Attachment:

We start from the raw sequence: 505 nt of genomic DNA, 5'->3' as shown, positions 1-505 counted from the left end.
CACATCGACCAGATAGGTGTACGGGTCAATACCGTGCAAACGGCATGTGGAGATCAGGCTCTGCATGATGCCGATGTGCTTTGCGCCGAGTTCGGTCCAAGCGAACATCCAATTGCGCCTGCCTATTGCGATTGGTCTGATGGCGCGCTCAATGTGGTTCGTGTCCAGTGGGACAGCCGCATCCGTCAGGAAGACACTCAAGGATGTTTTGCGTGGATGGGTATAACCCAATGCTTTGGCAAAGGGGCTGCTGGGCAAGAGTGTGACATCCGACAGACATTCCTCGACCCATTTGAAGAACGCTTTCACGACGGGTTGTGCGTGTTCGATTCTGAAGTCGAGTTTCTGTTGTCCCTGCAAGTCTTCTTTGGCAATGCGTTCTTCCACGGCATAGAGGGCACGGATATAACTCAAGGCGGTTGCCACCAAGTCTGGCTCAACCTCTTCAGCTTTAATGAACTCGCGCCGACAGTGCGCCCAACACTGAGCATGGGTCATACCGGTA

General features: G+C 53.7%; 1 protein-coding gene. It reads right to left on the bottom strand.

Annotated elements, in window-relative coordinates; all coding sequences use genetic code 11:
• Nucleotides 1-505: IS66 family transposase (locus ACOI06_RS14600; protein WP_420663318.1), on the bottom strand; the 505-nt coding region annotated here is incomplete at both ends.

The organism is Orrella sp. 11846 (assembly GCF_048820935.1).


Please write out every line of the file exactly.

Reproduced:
We start from the raw sequence: 505 nt of genomic DNA, 5'->3' as shown, positions 1-505 counted from the left end.
CACATCGACCAGATAGGTGTACGGGTCAATACCGTGCAAACGGCATGTGGAGATCAGGCTCTGCATGATGCCGATGTGCTTTGCGCCGAGTTCGGTCCAAGCGAACATCCAATTGCGCCTGCCTATTGCGATTGGTCTGATGGCGCGCTCAATGTGGTTCGTGTCCAGTGGGACAGCCGCATCCGTCAGGAAGACACTCAAGGATGTTTTGCGTGGATGGGTATAACCCAATGCTTTGGCAAAGGGGCTGCTGGGCAAGAGTGTGACATCCGACAGACATTCCTCGACCCATTTGAAGAACGCTTTCACGACGGGTTGTGCGTGTTCGATTCTGAAGTCGAGTTTCTGTTGTCCCTGCAAGTCTTCTTTGGCAATGCGTTCTTCCACGGCATAGAGGGCACGGATATAACTCAAGGCGGTTGCCACCAAGTCTGGCTCAACCTCTTCAGCTTTAATGAACTCGCGCCGACAGTGCGCCCAACACTGAGCATGGGTCATACCGGTA

General features: G+C 53.7%; 1 protein-coding gene. It reads right to left on the bottom strand.

Annotated elements, in window-relative coordinates; all coding sequences use genetic code 11:
• Nucleotides 1-505: IS66 family transposase (locus ACOI06_RS14600; protein WP_420663318.1), on the bottom strand; the 505-nt coding region annotated here is incomplete at both ends.

The organism is Orrella sp. 11846 (assembly GCF_048820935.1).